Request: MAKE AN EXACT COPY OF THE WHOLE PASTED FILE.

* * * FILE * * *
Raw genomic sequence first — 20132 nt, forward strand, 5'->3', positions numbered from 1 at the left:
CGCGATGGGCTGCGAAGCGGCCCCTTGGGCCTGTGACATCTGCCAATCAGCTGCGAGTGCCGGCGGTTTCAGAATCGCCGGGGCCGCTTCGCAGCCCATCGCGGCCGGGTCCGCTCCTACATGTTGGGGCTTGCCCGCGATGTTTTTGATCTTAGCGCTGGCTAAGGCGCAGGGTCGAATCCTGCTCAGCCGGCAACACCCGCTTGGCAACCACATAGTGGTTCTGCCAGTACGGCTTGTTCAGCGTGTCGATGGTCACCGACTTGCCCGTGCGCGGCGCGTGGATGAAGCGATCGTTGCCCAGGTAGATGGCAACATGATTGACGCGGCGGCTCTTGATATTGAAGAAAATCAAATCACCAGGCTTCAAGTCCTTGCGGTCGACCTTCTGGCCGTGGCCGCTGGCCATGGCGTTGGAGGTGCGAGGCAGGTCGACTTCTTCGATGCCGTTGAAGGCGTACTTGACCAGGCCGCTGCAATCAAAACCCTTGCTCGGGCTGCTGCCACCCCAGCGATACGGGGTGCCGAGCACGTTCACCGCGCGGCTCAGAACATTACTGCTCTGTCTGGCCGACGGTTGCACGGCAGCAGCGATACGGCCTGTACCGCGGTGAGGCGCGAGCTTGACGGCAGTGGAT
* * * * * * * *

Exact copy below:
Raw genomic sequence first — 20132 nt, forward strand, 5'->3', positions numbered from 1 at the left:
CGCGATGGGCTGCGAAGCGGCCCCTTGGGCCTGTGACATCTGCCAATCAGCTGCGAGTGCCGGCGGTTTCAGAATCGCCGGGGCCGCTTCGCAGCCCATCGCGGCCGGGTCCGCTCCTACATGTTGGGGCTTGCCCGCGATGTTTTTGATCTTAGCGCTGGCTAAGGCGCAGGGTCGAATCCTGCTCAGCCGGCAACACCCGCTTGGCAACCACATAGTGGTTCTGCCAGTACGGCTTGTTCAGCGTGTCGATGGTCACCGACTTGCCCGTGCGCGGCGCGTGGATGAAGCGATCGTTGCCCAGGTAGATGGCAACATGATTGACGCGGCGGCTCTTGATATTGAAGAAAATCAAATCACCAGGCTTCAAGTCCTTGCGGTCGACCTTCTGGCCGTGGCCGCTGGCCATGGCGTTGGAGGTGCGAGGCAGGTCGACTTCTTCGATGCCGTTGAAGGCGTACTTGACCAGGCCGCTGCAATCAAAACCCTTGCTCGGGCTGCTGCCACCCCAGCGATACGGGGTGCCGAGCACGTTCACCGCGCGGCTCAGAACATTACTGCTCTGTCTGGCCGACGGTTGCACGGCAGCAGCGATACGGCCTGTACCGCGGTGAGGCGCGAGCTTGACGGCAGTGGAT